Spliceostatin A treatment inhibits mitotic clonal expansion and adipogenesis.


Graduate School of Medicine and Pharmaceutical Sciences, University of Toyama, 2630 Sugitani, Toyama, 930-0194, Japan. Electronic address: [Email]


Adipogenesis is a differentiation process from mesenchymal stem cells to adipocytes. It has been reported that adipogenesis is regulated by a highly orchestrated transcriptional cascade. However, the effects of modulation of mRNA splicing on adipogenesis remain unknown. To investigate these effects, 3T3-L1 preadipocyte were treated with the potent splicing inhibitor spliceostatin A, which revealed that splicing inhibition suppressed adipogenesis. In addition, treatment of 3T3-L1 cells with spliceostatin A during the early phase of adipogenesis was sufficient to inhibit adipogenesis. In the early phase of adipogenesis, the cells re-entered the cell cycle, which is referred to as mitotic clonal expansion. As mitotic clonal expansion is required for adipogenesis, it was assumed that splicing inhibition would suppress mitotic clonal expansion, and consequently inhibit adipogenesis. As expected, spliceostatin A treatment caused G1 phase arrest and inhibited cell proliferation, i.e., inhibition of mitotic clonal expansion. These results suggest that splicing activity is required for mitotic clonal expansion and adipogenesis.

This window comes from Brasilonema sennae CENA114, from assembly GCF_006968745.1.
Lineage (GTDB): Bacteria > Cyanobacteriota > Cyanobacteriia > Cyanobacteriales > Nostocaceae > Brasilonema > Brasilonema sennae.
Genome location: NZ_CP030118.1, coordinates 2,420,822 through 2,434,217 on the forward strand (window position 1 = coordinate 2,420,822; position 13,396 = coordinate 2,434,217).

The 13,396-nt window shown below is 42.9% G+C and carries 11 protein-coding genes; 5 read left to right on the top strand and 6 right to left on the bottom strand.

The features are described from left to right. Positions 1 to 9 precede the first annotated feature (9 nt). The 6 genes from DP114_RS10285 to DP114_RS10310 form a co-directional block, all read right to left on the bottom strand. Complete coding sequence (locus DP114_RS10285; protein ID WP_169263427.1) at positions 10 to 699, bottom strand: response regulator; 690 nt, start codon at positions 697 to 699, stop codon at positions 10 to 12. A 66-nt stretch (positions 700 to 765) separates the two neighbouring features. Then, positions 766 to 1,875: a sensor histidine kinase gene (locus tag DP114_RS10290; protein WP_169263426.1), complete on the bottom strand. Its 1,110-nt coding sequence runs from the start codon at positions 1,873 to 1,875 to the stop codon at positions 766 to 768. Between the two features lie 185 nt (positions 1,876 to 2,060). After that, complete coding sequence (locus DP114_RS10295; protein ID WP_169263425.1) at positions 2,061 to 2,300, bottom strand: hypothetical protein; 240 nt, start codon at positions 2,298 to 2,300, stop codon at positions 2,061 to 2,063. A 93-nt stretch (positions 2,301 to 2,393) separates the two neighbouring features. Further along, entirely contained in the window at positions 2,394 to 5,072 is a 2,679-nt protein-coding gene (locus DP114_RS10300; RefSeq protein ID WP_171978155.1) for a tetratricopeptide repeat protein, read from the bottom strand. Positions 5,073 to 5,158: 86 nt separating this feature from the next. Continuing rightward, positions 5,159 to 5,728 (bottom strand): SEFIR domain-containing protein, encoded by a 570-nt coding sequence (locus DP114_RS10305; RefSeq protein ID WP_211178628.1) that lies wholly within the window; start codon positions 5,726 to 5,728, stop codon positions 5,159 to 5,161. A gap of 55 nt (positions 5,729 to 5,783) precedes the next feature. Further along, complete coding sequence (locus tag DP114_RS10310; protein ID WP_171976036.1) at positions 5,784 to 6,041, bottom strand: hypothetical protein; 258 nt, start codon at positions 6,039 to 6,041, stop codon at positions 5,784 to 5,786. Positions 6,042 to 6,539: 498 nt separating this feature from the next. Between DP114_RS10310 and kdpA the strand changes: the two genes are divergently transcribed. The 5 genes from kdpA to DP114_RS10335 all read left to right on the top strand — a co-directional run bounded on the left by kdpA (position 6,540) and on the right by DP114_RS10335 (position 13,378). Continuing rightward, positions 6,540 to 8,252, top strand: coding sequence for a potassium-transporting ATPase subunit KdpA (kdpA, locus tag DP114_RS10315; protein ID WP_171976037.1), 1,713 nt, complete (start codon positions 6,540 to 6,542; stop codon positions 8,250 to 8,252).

Adipogenesis,Mitotic clonal expansion,Spliceostatin A,Splicing,